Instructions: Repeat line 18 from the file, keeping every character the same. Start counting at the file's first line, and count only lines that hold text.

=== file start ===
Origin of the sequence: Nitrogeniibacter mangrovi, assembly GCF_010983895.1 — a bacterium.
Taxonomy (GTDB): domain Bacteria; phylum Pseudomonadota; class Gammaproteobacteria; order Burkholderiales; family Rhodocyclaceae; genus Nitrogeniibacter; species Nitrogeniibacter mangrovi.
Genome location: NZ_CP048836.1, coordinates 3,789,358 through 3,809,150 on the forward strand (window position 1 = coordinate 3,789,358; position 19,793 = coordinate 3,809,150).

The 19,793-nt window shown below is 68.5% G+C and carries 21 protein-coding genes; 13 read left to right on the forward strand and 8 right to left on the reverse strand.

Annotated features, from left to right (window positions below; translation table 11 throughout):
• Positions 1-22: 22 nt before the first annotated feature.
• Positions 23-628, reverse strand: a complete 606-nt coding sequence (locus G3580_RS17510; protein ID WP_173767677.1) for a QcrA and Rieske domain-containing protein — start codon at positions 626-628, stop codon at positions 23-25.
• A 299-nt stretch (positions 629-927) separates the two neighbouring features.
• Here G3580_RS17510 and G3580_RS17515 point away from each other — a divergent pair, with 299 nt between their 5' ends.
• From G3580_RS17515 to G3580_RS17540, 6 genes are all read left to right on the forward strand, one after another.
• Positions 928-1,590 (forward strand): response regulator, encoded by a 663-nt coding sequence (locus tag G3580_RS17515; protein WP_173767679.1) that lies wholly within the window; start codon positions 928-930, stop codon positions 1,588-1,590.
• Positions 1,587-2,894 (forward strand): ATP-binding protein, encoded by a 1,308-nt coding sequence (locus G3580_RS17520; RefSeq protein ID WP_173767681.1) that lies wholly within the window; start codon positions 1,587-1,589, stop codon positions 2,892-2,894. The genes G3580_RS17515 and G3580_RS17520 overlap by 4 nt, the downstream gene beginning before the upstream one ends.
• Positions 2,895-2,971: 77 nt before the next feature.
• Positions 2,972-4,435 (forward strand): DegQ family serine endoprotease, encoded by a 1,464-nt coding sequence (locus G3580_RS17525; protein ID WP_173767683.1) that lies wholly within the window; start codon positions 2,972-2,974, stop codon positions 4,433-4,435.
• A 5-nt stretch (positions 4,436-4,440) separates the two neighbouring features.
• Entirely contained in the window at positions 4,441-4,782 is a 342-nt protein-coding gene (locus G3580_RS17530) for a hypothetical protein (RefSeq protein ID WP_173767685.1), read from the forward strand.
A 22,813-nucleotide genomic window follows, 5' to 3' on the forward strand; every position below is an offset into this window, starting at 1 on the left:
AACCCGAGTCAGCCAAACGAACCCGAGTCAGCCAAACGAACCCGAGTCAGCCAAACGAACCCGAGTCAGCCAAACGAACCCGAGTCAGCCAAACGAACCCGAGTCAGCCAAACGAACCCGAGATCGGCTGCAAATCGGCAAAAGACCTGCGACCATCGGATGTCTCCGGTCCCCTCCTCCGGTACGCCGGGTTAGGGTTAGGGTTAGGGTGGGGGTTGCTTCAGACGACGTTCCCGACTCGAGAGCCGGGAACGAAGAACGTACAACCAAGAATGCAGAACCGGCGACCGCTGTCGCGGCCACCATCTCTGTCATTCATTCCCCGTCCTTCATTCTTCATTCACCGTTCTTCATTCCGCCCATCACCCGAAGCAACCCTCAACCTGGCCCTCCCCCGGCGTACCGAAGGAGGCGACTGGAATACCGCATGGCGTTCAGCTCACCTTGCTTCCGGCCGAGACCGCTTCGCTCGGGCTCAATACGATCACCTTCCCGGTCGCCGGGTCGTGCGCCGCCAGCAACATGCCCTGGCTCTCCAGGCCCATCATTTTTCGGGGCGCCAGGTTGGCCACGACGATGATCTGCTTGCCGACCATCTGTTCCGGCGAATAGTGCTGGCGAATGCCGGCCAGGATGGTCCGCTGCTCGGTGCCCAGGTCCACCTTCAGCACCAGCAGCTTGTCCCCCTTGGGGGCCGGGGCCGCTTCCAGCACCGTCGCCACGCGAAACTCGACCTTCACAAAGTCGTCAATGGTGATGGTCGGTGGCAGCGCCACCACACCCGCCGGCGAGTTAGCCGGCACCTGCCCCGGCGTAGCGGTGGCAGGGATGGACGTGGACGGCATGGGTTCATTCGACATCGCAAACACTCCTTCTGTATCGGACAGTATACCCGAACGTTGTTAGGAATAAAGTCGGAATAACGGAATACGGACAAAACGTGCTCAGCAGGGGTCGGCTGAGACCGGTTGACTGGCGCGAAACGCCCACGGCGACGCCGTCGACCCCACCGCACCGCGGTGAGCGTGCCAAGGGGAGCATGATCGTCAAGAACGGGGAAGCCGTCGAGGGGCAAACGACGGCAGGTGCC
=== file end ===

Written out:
AACCCGAGTCAGCCAAACGAACCCGAGTCAGCCAAACGAACCCGAGTCAGCCAAACGAACCCGAGTCAGCCAAACGAACCCGAGTCAGCCAAACGAACCCGAGTCAGCCAAACGAACCCGAGATCGGCTGCAAATCGGCAAAAGACCTGCGACCATCGGATGTCTCCGGTCCCCTCCTCCGGTACGCCGGGTTAGGGTTAGGGTTAGGGTGGGGGTTGCTTCAGACGACGTTCCCGACTCGAGAGCCGGGAACGAAGAACGTACAACCAAGAATGCAGAACCGGCGACCGCTGTCGCGGCCACCATCTCTGTCATTCATTCCCCGTCCTTCATTCTTCATTCACCGTTCTTCATTCCGCCCATCACCCGAAGCAACCCTCAACCTGGCCCTCCCCCGGCGTACCGAAGGAGGCGACTGGAATACCGCATGGCGTTCAGCTCACCTTGCTTCCGGCCGAGACCGCTTCGCTCGGGCTCAATACGATCACCTTCCCGGTCGCCGGGTCGTGCGCCGCCAGCAACATGCCCTGGCTCTCCAGGCCCATCATTTTTCGGGGCGCCAGGTTGGCCACGACGATGATCTGCTTGCCGACCATCTGTTCCGGCGAATAGTGCTGGCGAATGCCGGCCAGGATGGTCCGCTGCTCGGTGCCCAGGTCCACCTTCAGCACCAGCAGCTTGTCCCCCTTGGGGGCCGGGGCCGCTTCCAGCACCGTCGCCACGCGAAACTCGACCTTCACAAAGTCGTCAATGGTGATGGTCGGTGGCAGCGCCACCACACCCGCCGGCGAGTTAGCCGGCACCTGCCCCGGCGTAGCGGTGGCAGGGATGGACGTGGACGGCATGGGTTCATTCGACATCGCAAACACTCCTTCTGTATCGGACAGTATACCCGAACGTTGTTAGGAATAAAGTCGGAATAACGGAATACGGACAAAACGTGCTCAGCAGGGGTCGGCTGAGACCGGTTGACTGGCGCGAAACGCCCACGGCGACGCCGTCGACCCCACCGCACCGCGGTGAGCGTGCCAAGGGGAGCATGATCGTCAAGAACGGGGAAGCCGTCGAGGGGCAAACGACGGCAGGTGCC